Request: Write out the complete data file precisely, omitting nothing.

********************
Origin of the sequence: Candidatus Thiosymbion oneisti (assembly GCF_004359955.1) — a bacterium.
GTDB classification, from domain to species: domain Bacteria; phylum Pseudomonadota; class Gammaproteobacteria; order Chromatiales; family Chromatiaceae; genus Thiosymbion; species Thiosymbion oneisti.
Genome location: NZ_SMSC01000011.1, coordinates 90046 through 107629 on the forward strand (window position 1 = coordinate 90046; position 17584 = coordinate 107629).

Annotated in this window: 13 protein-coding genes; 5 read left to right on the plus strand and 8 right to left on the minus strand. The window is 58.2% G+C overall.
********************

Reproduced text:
Origin of the sequence: Candidatus Thiosymbion oneisti (assembly GCF_004359955.1) — a bacterium.
GTDB classification, from domain to species: domain Bacteria; phylum Pseudomonadota; class Gammaproteobacteria; order Chromatiales; family Chromatiaceae; genus Thiosymbion; species Thiosymbion oneisti.
Genome location: NZ_SMSC01000011.1, coordinates 90046 through 107629 on the forward strand (window position 1 = coordinate 90046; position 17584 = coordinate 107629).

Annotated in this window: 13 protein-coding genes; 5 read left to right on the plus strand and 8 right to left on the minus strand. The window is 58.2% G+C overall.